PYONGYANG, North Korea — Students at North Korea’s premier university showed Google’s executive chairman Tuesday how they look for information online: They Google it.
But surfing the Internet that way is the privilege of only a very few in North Korea, whose authoritarian government imposes strict limits on access to the World Wide Web.
Google’s Eric Schmidt got a first look at North Korea’s limited Internet usage when an American delegation he and former New Mexico Gov. Bill Richardson are leading visited a computer lab at Kim Il Sung University in Pyongyang. Other members of the delegation on the unusual four-day trip include Schmidt’s daughter, Sophie, and Jared Cohen, director of the Google Ideas think tank.
Schmidt, who is the highest-profile U.S. business executive to visit North Korea since leader Kim Jong Un took power a year ago, has not spoken publicly about the reasons behind the journey to North Korea.
Richardson has called the trip a “private, humanitarian” mission by U.S. citizens and has sought to allay worries in Washington.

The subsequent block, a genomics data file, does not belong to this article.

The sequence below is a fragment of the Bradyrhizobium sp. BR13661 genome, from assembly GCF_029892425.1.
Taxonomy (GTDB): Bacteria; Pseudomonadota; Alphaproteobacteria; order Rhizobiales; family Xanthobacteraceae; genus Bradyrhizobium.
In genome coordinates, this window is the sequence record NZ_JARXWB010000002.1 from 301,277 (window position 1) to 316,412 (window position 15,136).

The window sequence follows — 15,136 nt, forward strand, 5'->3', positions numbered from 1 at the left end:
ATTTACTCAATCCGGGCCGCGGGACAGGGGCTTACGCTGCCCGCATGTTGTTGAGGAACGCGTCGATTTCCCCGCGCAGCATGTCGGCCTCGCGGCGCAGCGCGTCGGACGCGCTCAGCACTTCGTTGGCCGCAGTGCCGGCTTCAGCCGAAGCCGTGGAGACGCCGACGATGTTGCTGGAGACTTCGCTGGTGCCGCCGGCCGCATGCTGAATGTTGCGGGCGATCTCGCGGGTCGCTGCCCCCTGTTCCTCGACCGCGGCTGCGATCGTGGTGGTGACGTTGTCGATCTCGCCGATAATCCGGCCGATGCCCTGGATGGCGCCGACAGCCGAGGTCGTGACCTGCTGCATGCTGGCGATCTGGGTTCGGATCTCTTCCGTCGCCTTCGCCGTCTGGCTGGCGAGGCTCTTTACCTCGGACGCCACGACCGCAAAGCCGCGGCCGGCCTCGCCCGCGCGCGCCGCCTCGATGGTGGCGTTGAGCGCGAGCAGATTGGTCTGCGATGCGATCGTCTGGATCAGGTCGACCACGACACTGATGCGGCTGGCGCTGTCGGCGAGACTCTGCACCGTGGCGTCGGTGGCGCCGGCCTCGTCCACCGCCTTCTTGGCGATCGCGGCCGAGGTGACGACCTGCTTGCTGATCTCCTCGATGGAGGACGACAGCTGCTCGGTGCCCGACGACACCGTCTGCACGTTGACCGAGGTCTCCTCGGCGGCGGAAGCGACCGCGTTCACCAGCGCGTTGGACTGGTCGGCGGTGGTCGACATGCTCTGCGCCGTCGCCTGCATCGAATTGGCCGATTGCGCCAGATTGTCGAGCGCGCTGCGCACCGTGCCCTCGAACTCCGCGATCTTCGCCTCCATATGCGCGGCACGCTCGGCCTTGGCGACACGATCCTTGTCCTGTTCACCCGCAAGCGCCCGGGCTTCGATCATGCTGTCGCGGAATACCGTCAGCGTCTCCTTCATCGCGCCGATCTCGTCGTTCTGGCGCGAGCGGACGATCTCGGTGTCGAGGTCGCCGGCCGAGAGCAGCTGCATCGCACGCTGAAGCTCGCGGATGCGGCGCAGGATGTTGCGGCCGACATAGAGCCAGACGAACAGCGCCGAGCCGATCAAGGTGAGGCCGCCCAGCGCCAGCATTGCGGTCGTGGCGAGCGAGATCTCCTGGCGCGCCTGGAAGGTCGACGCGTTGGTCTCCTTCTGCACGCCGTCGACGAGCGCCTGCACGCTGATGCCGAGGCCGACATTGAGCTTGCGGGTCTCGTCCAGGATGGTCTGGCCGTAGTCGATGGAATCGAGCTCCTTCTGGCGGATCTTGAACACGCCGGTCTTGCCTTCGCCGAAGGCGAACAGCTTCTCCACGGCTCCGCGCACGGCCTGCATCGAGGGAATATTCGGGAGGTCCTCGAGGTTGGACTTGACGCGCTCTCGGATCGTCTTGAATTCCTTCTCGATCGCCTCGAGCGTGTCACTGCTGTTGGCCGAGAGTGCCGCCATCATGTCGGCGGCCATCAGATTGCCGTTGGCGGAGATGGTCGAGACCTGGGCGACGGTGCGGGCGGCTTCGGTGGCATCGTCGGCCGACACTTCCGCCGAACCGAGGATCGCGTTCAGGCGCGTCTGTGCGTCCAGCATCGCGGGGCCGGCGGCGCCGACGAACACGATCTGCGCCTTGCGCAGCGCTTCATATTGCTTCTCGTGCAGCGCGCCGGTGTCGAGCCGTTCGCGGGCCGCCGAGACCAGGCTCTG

Schmidt and Cohen chatted with students working on HP desktop computers at an “e-library” at the university named after North Korea founder Kim Il Sung.
Kim Su Hyang, a librarian, said students at Kim Il Sung University have had Internet access since the laboratory opened in April 2010.
While university students at Kim Chaek University of Science and Technology and the Pyongyang University of Science and Technology also have carefully monitored Internet access, most North Koreans have never surfed the Web.
Computers at Pyongyang’s main library at the Grand People’s Study house are linked to a domestic Intranet service that allows them to read state-run media online and access a trove of reading materials culled by North Korean officials. North Koreans with computers at home can also sign up for the Intranet service.